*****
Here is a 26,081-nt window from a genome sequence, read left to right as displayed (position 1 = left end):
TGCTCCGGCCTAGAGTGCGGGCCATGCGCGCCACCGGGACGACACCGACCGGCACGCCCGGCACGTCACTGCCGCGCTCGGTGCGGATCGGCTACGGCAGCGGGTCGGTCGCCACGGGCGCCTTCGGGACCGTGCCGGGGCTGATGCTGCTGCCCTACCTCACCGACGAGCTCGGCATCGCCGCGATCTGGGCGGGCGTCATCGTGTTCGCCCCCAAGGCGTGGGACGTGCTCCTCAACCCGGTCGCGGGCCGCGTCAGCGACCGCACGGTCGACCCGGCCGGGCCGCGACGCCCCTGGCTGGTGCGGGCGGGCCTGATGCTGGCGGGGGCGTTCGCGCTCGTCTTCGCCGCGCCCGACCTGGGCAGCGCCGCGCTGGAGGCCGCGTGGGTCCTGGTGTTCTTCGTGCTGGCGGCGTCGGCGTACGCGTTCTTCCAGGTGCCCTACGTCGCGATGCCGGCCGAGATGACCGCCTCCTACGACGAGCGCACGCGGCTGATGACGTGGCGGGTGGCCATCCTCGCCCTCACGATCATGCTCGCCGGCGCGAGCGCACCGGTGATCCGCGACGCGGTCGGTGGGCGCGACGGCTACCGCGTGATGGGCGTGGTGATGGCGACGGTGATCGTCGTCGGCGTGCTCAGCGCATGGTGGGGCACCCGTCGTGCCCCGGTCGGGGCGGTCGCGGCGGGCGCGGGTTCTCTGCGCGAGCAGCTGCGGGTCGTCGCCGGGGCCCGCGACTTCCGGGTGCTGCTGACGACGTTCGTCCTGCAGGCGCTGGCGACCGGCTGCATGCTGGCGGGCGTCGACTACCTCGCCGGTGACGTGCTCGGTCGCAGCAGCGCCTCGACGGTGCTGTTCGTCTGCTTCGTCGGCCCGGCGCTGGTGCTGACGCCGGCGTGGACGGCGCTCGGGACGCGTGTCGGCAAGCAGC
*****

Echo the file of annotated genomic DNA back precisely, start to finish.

Here is a 26,081-nt window from a genome sequence, read left to right as displayed (position 1 = left end):
TGCTCCGGCCTAGAGTGCGGGCCATGCGCGCCACCGGGACGACACCGACCGGCACGCCCGGCACGTCACTGCCGCGCTCGGTGCGGATCGGCTACGGCAGCGGGTCGGTCGCCACGGGCGCCTTCGGGACCGTGCCGGGGCTGATGCTGCTGCCCTACCTCACCGACGAGCTCGGCATCGCCGCGATCTGGGCGGGCGTCATCGTGTTCGCCCCCAAGGCGTGGGACGTGCTCCTCAACCCGGTCGCGGGCCGCGTCAGCGACCGCACGGTCGACCCGGCCGGGCCGCGACGCCCCTGGCTGGTGCGGGCGGGCCTGATGCTGGCGGGGGCGTTCGCGCTCGTCTTCGCCGCGCCCGACCTGGGCAGCGCCGCGCTGGAGGCCGCGTGGGTCCTGGTGTTCTTCGTGCTGGCGGCGTCGGCGTACGCGTTCTTCCAGGTGCCCTACGTCGCGATGCCGGCCGAGATGACCGCCTCCTACGACGAGCGCACGCGGCTGATGACGTGGCGGGTGGCCATCCTCGCCCTCACGATCATGCTCGCCGGCGCGAGCGCACCGGTGATCCGCGACGCGGTCGGTGGGCGCGACGGCTACCGCGTGATGGGCGTGGTGATGGCGACGGTGATCGTCGTCGGCGTGCTCAGCGCATGGTGGGGCACCCGTCGTGCCCCGGTCGGGGCGGTCGCGGCGGGCGCGGGTTCTCTGCGCGAGCAGCTGCGGGTCGTCGCCGGGGCCCGCGACTTCCGGGTGCTGCTGACGACGTTCGTCCTGCAGGCGCTGGCGACCGGCTGCATGCTGGCGGGCGTCGACTACCTCGCCGGTGACGTGCTCGGTCGCAGCAGCGCCTCGACGGTGCTGTTCGTCTGCTTCGTCGGCCCGGCGCTGGTGCTGACGCCGGCGTGGACGGCGCTCGGGACGCGTGTCGGCAAGCAGC